Sliding window merge join is a costly operation compared to a rowkey based merge join, if your explain shows Rowkey based merge join i would not try changing anything there.
What about the situation if the left table (NPPI) fits entirely into memory, and the right table is partitioned (PPI)? In this case each rowhash of the left table is compared against the first partition, second partition, etc. but the left table has to be read into FSG cache only once.
Although the left table has to be de-partitioned, could this be cheaper than a rowkey based merge join, were the left table is a PPI table with only a few (or even one) row in each partition and only a few rows (or one row) in each right table partition were each left table partition is joined against its matching right table partition (and there are many of them...)?
I still wonder, why i get the traditional merge join in such a situation (see also the test setup I was using earlier in this thread)...
Nothing could be cheaper than Row key based merge join on PPI tables.
Optimizer will decide the join, based on the Data demographics or Stats collected on the tables, it can never independently decide to go for specific type of join always.
In your cases above, after collecting the suggested stats the optimizer always decided to go with merge join probably because of the reason your table partitions are very much finer ( 1 row per partition) and optimizer became well aware of the same.
one of the considerations for joins on PPI, coarser partitions are comparatively better than finer partitions. Can you please try with more rows in your partitions and check if the explains are still consistent and and also check if it starts using row key based join at some stage.
I tried out your ideas and finally, after increasing the table size from 70000 rows to millions of rows, the Optimizer finally switched to a row key based merge join in each single situation:
- Having a WHERE condition covering all partitions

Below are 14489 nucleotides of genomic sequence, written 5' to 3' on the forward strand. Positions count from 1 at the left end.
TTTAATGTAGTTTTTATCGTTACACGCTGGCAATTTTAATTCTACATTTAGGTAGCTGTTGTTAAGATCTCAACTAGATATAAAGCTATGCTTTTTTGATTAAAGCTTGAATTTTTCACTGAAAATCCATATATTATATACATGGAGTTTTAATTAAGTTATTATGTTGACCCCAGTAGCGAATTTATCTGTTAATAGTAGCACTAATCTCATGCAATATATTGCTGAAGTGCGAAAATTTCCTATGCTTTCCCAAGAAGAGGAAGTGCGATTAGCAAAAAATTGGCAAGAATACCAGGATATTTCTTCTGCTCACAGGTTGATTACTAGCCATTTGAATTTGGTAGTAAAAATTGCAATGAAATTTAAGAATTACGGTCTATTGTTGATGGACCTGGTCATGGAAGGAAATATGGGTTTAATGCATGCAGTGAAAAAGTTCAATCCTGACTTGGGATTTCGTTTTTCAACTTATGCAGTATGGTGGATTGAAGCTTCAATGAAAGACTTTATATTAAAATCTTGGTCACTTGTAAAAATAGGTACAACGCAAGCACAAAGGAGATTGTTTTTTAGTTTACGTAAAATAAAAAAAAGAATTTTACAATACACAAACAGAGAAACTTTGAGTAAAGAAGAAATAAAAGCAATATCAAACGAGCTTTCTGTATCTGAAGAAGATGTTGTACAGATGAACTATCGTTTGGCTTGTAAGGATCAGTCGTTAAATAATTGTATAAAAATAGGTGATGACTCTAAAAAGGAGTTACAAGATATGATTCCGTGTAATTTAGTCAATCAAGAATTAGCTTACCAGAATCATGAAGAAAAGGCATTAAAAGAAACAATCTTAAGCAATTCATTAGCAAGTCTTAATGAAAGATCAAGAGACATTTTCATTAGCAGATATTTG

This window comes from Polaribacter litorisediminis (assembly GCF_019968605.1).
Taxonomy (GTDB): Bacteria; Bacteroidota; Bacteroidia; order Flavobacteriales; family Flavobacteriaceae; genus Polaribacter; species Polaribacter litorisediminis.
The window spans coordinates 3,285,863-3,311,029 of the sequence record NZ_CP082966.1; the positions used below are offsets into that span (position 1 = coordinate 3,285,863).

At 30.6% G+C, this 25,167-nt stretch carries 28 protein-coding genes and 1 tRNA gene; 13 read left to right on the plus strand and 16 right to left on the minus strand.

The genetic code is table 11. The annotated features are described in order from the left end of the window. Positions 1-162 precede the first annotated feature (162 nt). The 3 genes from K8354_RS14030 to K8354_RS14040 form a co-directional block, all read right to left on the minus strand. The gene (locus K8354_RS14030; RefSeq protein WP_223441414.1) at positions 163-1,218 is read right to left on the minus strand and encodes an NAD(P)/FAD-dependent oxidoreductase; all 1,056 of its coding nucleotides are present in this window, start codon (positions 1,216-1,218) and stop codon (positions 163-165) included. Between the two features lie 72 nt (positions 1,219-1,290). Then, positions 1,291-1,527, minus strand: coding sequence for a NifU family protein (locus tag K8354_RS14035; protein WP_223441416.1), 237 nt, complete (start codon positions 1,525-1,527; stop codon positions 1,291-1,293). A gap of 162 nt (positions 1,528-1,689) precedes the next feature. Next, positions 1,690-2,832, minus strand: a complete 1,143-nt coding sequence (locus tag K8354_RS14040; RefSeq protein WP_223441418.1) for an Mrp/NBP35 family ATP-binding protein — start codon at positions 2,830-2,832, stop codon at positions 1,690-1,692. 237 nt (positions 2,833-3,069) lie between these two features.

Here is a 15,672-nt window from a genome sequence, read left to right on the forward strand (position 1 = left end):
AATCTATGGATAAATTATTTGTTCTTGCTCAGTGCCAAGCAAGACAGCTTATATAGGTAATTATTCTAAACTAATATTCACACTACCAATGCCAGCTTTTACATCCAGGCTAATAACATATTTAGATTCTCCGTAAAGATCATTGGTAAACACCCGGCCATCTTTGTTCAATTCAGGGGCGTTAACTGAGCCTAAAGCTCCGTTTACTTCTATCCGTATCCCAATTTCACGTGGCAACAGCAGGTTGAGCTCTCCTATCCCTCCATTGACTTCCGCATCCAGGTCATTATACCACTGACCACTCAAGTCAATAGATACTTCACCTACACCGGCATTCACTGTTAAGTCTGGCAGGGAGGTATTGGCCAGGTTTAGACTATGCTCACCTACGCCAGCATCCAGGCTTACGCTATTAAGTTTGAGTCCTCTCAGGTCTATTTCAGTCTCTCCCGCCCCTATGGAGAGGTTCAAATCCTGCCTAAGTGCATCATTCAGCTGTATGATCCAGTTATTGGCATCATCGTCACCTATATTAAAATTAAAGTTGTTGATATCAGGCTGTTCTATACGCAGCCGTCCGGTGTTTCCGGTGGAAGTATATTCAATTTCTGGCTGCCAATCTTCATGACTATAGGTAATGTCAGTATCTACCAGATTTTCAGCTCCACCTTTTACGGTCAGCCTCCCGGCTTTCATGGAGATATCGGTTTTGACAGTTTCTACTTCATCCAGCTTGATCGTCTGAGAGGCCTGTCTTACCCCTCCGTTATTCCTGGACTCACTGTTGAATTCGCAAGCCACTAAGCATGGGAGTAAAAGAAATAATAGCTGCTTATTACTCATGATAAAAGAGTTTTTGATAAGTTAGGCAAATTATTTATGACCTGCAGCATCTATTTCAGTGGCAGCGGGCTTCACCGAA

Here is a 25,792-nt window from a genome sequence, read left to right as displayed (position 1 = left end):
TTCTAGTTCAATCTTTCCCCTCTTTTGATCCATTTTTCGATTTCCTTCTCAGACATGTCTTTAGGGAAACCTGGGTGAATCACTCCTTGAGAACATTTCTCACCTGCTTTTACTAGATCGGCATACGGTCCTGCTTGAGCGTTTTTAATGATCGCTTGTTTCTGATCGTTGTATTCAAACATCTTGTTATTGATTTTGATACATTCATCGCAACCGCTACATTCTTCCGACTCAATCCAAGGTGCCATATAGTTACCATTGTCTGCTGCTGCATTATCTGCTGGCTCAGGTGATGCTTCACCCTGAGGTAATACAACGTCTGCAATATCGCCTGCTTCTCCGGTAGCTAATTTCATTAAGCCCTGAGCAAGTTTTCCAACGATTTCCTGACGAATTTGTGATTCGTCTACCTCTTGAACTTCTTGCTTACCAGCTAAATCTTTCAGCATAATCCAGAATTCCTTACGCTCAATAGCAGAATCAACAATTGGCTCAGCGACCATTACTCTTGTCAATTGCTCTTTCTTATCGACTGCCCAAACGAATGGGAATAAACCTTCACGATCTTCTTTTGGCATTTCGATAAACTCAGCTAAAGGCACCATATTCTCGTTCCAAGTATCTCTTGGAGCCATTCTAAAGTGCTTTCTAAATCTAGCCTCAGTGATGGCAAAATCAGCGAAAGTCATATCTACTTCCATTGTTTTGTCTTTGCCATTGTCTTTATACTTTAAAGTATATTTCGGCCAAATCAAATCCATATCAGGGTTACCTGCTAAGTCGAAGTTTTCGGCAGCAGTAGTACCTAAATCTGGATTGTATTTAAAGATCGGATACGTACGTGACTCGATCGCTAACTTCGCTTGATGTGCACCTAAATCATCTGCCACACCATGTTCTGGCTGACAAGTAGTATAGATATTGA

- Having a JOIN only, without a WHERE condition on any partitions.
Strange is, that for the "small table test" (70000 rows only in each table), the Optimizer is chosing a more expensive join, even more frequently if it has statistics on PARTITION, the partition column (SalesDate in my case) and combinations of (PI,PARTITION,partition column). Somehow it assumes this is cheaper (maybe other cost factors are considered here apart from IOs and CPU seconds?)
Furhermore, it looks there seems to be a rule implemented for relatively small tables (whatever "small" is related to), which seems to be something like: "If all partitions are selected go for a traditional merge join, if not all partitions are selected do the rowkey based merge join" . I could watch this behaviour in all kind of setups: daily partitions, monthly partitions, etc.: If you have small tables with n partitions and select all partitions, the traditional merge join is done. If you select (n-1) partitions, the Optimizer uses the rowkey based merge join.
Whatever the reason for this beaviour is, it can be used to our advantage in SQL tuning.
thanks for your posting. So too fine partitioning might be the reason, that the optimizer chooses a sliding window merge join. Ok this is at least an explation why the optimizer does this.
Nevertheless: I don't think that it can be really faster to do so.